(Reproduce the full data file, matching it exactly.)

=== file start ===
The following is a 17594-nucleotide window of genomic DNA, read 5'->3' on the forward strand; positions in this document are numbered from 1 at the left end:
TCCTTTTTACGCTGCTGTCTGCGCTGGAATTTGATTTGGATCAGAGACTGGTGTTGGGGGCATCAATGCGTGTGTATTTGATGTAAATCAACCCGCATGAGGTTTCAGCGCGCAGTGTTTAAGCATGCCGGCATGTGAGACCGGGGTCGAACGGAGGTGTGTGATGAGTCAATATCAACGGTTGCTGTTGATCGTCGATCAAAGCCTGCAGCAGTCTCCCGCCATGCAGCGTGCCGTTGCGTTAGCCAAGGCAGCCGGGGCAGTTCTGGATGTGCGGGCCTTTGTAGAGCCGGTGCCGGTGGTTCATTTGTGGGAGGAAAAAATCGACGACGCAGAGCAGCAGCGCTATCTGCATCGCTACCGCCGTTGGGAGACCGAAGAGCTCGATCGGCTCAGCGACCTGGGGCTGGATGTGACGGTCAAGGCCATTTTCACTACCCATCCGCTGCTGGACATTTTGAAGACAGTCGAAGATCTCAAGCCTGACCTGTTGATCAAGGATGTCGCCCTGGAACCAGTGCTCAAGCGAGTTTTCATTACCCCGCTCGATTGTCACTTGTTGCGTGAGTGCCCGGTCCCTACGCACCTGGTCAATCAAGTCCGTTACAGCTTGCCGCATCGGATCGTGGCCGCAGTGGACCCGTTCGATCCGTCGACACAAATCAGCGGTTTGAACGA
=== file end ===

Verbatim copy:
The following is a 17594-nucleotide window of genomic DNA, read 5'->3' on the forward strand; positions in this document are numbered from 1 at the left end:
TCCTTTTTACGCTGCTGTCTGCGCTGGAATTTGATTTGGATCAGAGACTGGTGTTGGGGGCATCAATGCGTGTGTATTTGATGTAAATCAACCCGCATGAGGTTTCAGCGCGCAGTGTTTAAGCATGCCGGCATGTGAGACCGGGGTCGAACGGAGGTGTGTGATGAGTCAATATCAACGGTTGCTGTTGATCGTCGATCAAAGCCTGCAGCAGTCTCCCGCCATGCAGCGTGCCGTTGCGTTAGCCAAGGCAGCCGGGGCAGTTCTGGATGTGCGGGCCTTTGTAGAGCCGGTGCCGGTGGTTCATTTGTGGGAGGAAAAAATCGACGACGCAGAGCAGCAGCGCTATCTGCATCGCTACCGCCGTTGGGAGACCGAAGAGCTCGATCGGCTCAGCGACCTGGGGCTGGATGTGACGGTCAAGGCCATTTTCACTACCCATCCGCTGCTGGACATTTTGAAGACAGTCGAAGATCTCAAGCCTGACCTGTTGATCAAGGATGTCGCCCTGGAACCAGTGCTCAAGCGAGTTTTCATTACCCCGCTCGATTGTCACTTGTTGCGTGAGTGCCCGGTCCCTACGCACCTGGTCAATCAAGTCCGTTACAGCTTGCCGCATCGGATCGTGGCCGCAGTGGACCCGTTCGATCCGTCGACACAAATCAGCGGTTTGAACGA